I was still busy with my new 7A13, of which I already replaced all the relays (will write another topic on that and post pictures... soon!), when I got to the point of adjusting the overload thermal balance adjustment.
The requirement is that after overloading the input, when setting the input back to 0V (GND) the trace must return to the center line (within 0.5mV) in less than a second.
Piece of cake I thought, but when changing the adjustment, it doesn't cause much of a difference on the time the trace takes to recover from overload, so I thought about registering the settling time with the storage mode of the 7623A (so that I could make an objective comparison between different settings).
When I tried to engage the store mode, the trace became dim, thick (out of focus, almost 1 div thick) and, upon applying a signal, I realized the deflection was exaggerated on both H and V directions... a clear signal of collapsed Hi Voltage.
Searched for the usual culprits on the visible area of the scope to no avail... so the problem had to be inside the H.V. inverter cage.
I opened the Hi-Voltage cage and found the H.V. inverter decoupling capacitor (47uF) blown...(really blown! Rubber cap completely out of the can)
Minor setback I thought... Searched and found a suitable replacement on my parts bin and replaced the capacitor... Took the opportunity to check all other electrolytics inside the H.V cage and all were were fine.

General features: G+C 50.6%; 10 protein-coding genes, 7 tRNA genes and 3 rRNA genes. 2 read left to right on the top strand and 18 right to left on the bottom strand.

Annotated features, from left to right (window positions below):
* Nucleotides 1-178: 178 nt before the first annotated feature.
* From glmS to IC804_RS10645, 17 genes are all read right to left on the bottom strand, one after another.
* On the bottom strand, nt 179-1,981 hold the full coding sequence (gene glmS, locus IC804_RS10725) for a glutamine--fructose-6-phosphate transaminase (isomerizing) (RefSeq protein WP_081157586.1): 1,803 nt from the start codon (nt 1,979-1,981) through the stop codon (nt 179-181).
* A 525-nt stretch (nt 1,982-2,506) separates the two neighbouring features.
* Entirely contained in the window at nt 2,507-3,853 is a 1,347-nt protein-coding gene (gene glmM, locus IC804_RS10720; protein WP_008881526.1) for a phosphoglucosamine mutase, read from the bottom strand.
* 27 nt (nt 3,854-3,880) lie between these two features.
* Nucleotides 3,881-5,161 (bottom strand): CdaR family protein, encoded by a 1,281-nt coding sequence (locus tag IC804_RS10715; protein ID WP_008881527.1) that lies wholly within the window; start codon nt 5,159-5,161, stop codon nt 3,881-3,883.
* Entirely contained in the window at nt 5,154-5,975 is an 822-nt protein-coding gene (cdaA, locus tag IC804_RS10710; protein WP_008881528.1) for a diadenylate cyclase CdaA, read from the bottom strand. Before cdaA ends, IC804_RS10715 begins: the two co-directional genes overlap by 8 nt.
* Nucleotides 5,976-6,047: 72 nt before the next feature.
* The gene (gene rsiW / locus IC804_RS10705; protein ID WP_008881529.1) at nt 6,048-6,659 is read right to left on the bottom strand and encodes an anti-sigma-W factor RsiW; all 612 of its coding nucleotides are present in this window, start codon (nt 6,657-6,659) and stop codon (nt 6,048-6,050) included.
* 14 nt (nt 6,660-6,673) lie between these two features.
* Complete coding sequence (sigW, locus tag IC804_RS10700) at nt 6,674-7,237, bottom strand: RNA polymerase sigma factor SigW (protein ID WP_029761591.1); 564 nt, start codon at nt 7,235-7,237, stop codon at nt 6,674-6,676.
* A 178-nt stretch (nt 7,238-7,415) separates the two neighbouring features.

End of intro..
After putting the H.V. cage back, putting back the Z axis board and Readout board (what a mess of wires!), I turned the scope back on and voila... A beautiful trace was back, and I could engage again the storage mode and the trace would remain bright and focused... As Dave (from EEVBlog) would say, Bob's your uncle!
But then, after about 10 minutes it was on... all of a sudden, I heard a "pop", and all lights of the scope went dark (including the Power Light) and I had to leave (didn't have chance to open it).
Besides the usual and general advice, of looking for blown up electrolytic capacitors, or burnt / discolored bead tantalum capacitors... Is there any specific advice to this model, that I must follow to prevent making matters worse?
Since the last place that I touched was the H.V. inverter, I thought about disconnecting the fuse that feeds the H.V. inverter and trying to reapply power to the scope (and see if all the LV power supplies come back to life.
Any other ideas?
Thanks for any recommendation.